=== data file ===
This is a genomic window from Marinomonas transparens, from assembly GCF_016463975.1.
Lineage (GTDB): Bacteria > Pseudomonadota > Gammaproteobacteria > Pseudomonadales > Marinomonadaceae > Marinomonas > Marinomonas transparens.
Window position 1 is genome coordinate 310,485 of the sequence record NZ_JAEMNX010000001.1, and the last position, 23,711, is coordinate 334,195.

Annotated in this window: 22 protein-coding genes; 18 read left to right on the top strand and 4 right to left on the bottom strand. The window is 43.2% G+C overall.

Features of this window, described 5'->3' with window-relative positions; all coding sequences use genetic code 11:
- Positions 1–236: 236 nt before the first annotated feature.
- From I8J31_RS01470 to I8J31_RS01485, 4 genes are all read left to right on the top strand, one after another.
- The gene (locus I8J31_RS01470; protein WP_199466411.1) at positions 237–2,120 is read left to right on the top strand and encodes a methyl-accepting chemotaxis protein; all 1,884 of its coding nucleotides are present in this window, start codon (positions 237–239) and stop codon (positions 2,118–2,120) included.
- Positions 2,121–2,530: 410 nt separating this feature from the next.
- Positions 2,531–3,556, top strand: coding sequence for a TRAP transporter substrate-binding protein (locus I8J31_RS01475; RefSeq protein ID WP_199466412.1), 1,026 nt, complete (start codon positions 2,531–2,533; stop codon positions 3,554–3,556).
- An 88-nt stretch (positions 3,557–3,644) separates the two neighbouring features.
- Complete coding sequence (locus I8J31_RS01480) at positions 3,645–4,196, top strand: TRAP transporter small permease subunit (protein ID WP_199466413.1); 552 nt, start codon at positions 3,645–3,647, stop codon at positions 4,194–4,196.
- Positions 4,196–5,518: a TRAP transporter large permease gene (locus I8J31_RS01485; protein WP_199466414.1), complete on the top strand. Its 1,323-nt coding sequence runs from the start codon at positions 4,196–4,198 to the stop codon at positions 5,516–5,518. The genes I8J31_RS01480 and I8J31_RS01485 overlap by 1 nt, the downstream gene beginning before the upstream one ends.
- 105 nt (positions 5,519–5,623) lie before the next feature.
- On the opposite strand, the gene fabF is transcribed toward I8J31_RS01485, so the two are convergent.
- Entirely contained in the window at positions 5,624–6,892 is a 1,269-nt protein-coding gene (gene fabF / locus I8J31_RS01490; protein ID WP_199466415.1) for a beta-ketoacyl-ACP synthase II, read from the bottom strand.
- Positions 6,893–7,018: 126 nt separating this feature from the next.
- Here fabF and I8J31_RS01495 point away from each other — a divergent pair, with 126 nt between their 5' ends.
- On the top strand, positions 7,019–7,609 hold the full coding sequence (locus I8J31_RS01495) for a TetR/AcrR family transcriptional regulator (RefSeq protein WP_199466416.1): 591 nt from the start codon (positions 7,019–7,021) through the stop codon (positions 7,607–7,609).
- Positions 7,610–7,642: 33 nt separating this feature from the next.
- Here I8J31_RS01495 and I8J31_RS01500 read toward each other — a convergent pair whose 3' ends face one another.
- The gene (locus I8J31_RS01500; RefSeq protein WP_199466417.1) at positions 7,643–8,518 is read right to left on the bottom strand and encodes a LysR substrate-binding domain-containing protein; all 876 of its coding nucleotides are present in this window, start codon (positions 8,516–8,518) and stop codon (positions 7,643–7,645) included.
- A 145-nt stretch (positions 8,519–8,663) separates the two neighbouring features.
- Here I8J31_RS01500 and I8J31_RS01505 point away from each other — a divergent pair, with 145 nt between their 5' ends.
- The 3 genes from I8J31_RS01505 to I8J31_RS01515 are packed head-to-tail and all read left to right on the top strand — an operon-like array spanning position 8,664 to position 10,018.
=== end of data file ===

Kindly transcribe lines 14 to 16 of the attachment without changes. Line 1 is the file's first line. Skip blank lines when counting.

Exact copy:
- 105 nt (positions 5,519–5,623) lie before the next feature.
- On the opposite strand, the gene fabF is transcribed toward I8J31_RS01485, so the two are convergent.
- Entirely contained in the window at positions 5,624–6,892 is a 1,269-nt protein-coding gene (gene fabF / locus I8J31_RS01490; protein ID WP_199466415.1) for a beta-ketoacyl-ACP synthase II, read from the bottom strand.